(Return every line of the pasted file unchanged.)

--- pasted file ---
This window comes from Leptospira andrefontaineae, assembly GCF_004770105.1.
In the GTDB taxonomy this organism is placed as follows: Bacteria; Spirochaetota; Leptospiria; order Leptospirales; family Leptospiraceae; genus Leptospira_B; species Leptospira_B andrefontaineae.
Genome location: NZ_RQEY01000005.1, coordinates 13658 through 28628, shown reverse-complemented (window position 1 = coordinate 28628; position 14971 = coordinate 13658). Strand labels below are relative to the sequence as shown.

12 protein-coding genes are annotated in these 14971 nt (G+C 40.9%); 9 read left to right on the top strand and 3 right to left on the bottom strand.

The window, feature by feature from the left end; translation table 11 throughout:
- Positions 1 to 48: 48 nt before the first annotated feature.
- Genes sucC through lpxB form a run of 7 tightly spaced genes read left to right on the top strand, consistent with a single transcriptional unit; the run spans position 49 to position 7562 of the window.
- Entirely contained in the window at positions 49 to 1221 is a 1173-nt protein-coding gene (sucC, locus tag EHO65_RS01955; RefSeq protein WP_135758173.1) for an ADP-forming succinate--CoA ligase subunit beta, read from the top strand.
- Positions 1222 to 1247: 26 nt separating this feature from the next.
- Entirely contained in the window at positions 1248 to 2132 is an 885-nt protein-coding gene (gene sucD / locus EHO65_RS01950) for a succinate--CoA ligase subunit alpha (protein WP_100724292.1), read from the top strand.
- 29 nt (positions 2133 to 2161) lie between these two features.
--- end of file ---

This window comes from Leptospira andrefontaineae, assembly GCF_004770105.1.
In the GTDB taxonomy this organism is placed as follows: Bacteria; Spirochaetota; Leptospiria; order Leptospirales; family Leptospiraceae; genus Leptospira_B; species Leptospira_B andrefontaineae.
Genome location: NZ_RQEY01000005.1, coordinates 13658 through 28628, shown reverse-complemented (window position 1 = coordinate 28628; position 14971 = coordinate 13658). Strand labels below are relative to the sequence as shown.

12 protein-coding genes are annotated in these 14971 nt (G+C 40.9%); 9 read left to right on the top strand and 3 right to left on the bottom strand.

The window, feature by feature from the left end; translation table 11 throughout:
- Positions 1 to 48: 48 nt before the first annotated feature.
- Genes sucC through lpxB form a run of 7 tightly spaced genes read left to right on the top strand, consistent with a single transcriptional unit; the run spans position 49 to position 7562 of the window.
- Entirely contained in the window at positions 49 to 1221 is a 1173-nt protein-coding gene (sucC, locus tag EHO65_RS01955; RefSeq protein WP_135758173.1) for an ADP-forming succinate--CoA ligase subunit beta, read from the top strand.
- Positions 1222 to 1247: 26 nt separating this feature from the next.
- Entirely contained in the window at positions 1248 to 2132 is an 885-nt protein-coding gene (gene sucD / locus EHO65_RS01950) for a succinate--CoA ligase subunit alpha (protein WP_100724292.1), read from the top strand.
- 29 nt (positions 2133 to 2161) lie between these two features.